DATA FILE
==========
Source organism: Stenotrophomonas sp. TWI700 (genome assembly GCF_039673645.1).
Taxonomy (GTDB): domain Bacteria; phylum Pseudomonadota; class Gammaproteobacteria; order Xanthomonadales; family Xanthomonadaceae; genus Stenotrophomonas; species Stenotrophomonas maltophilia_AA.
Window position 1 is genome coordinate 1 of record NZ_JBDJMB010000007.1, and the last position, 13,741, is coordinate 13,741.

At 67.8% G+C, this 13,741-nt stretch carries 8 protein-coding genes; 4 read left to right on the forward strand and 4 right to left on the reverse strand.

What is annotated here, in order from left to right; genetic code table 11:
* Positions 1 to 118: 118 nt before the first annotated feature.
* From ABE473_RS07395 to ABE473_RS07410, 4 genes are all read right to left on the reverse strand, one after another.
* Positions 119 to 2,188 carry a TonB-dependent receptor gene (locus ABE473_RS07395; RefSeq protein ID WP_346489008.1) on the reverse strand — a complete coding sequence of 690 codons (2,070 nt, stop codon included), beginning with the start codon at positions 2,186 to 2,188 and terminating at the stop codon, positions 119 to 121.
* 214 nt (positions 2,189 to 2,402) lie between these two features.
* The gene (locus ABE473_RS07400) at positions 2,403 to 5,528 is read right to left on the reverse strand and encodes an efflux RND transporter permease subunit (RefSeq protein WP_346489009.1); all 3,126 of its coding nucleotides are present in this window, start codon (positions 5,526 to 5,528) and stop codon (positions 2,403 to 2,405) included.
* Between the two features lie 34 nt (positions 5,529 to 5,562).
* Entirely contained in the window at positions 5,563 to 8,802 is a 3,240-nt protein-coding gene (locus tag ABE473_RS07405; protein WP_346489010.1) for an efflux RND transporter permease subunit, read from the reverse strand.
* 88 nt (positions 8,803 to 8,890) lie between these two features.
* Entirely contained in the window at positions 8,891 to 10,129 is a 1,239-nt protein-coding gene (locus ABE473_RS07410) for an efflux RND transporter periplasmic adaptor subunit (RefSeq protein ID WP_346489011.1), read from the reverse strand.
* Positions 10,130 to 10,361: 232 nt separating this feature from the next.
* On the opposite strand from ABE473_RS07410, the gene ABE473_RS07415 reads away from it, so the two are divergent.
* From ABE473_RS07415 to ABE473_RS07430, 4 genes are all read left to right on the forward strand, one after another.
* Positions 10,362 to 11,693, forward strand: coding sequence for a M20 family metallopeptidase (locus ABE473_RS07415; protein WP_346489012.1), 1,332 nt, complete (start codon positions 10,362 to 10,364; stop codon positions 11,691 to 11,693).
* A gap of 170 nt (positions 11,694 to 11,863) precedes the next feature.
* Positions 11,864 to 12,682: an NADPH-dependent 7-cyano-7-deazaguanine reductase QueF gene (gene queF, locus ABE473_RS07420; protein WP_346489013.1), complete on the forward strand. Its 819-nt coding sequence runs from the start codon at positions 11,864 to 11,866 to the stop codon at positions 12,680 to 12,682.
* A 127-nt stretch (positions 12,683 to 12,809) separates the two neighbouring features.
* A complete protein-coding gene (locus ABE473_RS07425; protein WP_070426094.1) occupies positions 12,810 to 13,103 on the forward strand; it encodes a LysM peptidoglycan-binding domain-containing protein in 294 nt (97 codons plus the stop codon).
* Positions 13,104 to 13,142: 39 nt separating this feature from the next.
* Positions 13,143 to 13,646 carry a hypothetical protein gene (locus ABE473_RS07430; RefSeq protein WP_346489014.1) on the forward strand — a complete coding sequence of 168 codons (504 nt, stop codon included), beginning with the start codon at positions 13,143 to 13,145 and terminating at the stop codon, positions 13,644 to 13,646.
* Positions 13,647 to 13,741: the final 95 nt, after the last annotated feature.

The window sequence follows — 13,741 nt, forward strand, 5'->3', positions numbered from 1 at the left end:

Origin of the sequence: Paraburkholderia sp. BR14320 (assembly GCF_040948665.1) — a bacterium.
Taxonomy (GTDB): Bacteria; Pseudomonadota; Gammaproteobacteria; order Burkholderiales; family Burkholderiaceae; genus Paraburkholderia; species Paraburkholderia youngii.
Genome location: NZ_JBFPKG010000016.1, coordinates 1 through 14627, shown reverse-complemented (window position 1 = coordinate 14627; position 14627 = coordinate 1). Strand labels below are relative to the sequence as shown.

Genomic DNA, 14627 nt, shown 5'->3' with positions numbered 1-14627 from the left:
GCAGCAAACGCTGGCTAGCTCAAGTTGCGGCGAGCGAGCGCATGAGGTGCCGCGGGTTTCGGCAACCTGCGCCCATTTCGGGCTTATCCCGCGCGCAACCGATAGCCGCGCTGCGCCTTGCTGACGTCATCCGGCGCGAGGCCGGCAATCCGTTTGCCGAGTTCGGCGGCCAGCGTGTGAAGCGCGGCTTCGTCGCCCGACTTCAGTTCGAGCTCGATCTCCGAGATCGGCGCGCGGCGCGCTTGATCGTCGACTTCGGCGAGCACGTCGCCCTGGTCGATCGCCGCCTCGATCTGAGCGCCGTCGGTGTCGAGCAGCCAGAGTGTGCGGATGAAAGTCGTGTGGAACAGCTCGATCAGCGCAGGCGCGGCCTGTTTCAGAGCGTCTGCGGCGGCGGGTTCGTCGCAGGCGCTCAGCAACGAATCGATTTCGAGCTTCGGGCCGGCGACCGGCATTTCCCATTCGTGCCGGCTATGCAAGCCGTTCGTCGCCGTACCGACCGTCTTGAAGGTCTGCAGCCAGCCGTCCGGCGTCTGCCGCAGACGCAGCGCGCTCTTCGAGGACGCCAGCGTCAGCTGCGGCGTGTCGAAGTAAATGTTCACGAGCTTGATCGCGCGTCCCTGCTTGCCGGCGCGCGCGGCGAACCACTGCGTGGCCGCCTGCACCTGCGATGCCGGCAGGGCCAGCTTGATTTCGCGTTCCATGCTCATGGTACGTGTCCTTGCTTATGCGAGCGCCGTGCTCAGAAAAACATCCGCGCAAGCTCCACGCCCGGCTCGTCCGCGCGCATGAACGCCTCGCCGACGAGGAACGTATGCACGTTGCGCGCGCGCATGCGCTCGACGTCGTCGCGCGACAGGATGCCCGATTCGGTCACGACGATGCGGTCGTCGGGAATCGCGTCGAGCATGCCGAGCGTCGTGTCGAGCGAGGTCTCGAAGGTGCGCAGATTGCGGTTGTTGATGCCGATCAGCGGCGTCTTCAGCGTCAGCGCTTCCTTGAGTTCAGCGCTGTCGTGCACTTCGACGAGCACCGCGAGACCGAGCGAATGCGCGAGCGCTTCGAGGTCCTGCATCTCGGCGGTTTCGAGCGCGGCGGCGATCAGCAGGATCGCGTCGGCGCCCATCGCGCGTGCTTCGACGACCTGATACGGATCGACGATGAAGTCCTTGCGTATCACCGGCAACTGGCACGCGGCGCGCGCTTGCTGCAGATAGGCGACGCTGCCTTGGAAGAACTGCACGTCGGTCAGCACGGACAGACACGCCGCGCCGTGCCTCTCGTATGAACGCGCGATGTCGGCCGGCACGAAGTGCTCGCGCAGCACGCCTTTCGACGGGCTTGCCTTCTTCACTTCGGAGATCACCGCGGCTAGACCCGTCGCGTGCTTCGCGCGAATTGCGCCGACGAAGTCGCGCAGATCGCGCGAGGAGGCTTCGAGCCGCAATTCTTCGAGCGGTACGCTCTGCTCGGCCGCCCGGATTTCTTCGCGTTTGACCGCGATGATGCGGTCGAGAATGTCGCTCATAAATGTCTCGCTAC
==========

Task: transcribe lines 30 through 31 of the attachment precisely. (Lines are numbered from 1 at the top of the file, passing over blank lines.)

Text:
Genomic DNA, 14627 nt, shown 5'->3' with positions numbered 1-14627 from the left:
GCAGCAAACGCTGGCTAGCTCAAGTTGCGGCGAGCGAGCGCATGAGGTGCCGCGGGTTTCGGCAACCTGCGCCCATTTCGGGCTTATCCCGCGCGCAACCGATAGCCGCGCTGCGCCTTGCTGACGTCATCCGGCGCGAGGCCGGCAATCCGTTTGCCGAGTTCGGCGGCCAGCGTGTGAAGCGCGGCTTCGTCGCCCGACTTCAGTTCGAGCTCGATCTCCGAGATCGGCGCGCGGCGCGCTTGATCGTCGACTTCGGCGAGCACGTCGCCCTGGTCGATCGCCGCCTCGATCTGAGCGCCGTCGGTGTCGAGCAGCCAGAGTGTGCGGATGAAAGTCGTGTGGAACAGCTCGATCAGCGCAGGCGCGGCCTGTTTCAGAGCGTCTGCGGCGGCGGGTTCGTCGCAGGCGCTCAGCAACGAATCGATTTCGAGCTTCGGGCCGGCGACCGGCATTTCCCATTCGTGCCGGCTATGCAAGCCGTTCGTCGCCGTACCGACCGTCTTGAAGGTCTGCAGCCAGCCGTCCGGCGTCTGCCGCAGACGCAGCGCGCTCTTCGAGGACGCCAGCGTCAGCTGCGGCGTGTCGAAGTAAATGTTCACGAGCTTGATCGCGCGTCCCTGCTTGCCGGCGCGCGCGGCGAACCACTGCGTGGCCGCCTGCACCTGCGATGCCGGCAGGGCCAGCTTGATTTCGCGTTCCATGCTCATGGTACGTGTCCTTGCTTATGCGAGCGCCGTGCTCAGAAAAACATCCGCGCAAGCTCCACGCCCGGCTCGTCCGCGCGCATGAACGCCTCGCCGACGAGGAACGTATGCACGTTGCGCGCGCGCATGCGCTCGACGTCGTCGCGCGACAGGATGCCCGATTCGGTCACGACGATGCGGTCGTCGGGAATCGCGTCGAGCATGCCGAGCGTCGTGTCGAGCGAGGTCTCGAAGGTGCGCAGATTGCGGTTGTTGATGCCGATCAGCGGCGTCTTCAGCGTCAGCGCTTCCTTGAGTTCAGCGCTGTCGTGCACTTCGACGAGCACCGCGAGACCGAGCGAATGCGCGAGCGCTTCGAGGTCCTGCATCTCGGCGGTTTCGAGCGCGGCGGCGATCAGCAGGATCGCGTCGGCGCCCATCGCGCGTGCTTCGACGACCTGATACGGATCGACGATGAAGTCCTTGCGTATCACCGGCAACTGGCACGCGGCGCGCGCTTGCTGCAGATAGGCGACGCTGCCTTGGAAGAACTGCACGTCGGTCAGCACGGACAGACACGCCGCGCCGTGCCTCTCGTATGAACGCGCGATGTCGGCCGGCACGAAGTGCTCGCGCAGCACGCCTTTCGACGGGCTTGCCTTCTTCACTTCGGAGATCACCGCGGCTAGACCCGTCGCGTGCTTCGCGCGAATTGCGCCGACGAAGTCGCGCAGATCGCGCGAGGAGGCTTCGAGCCGCAATTCTTCGAGCGGTACGCTCTGCTCGGCCGCCCGGATTTCTTCGCGTTTGACCGCGATGATGCGGTCGAGAATGTCGCTCATAAATGTCTCGCTAC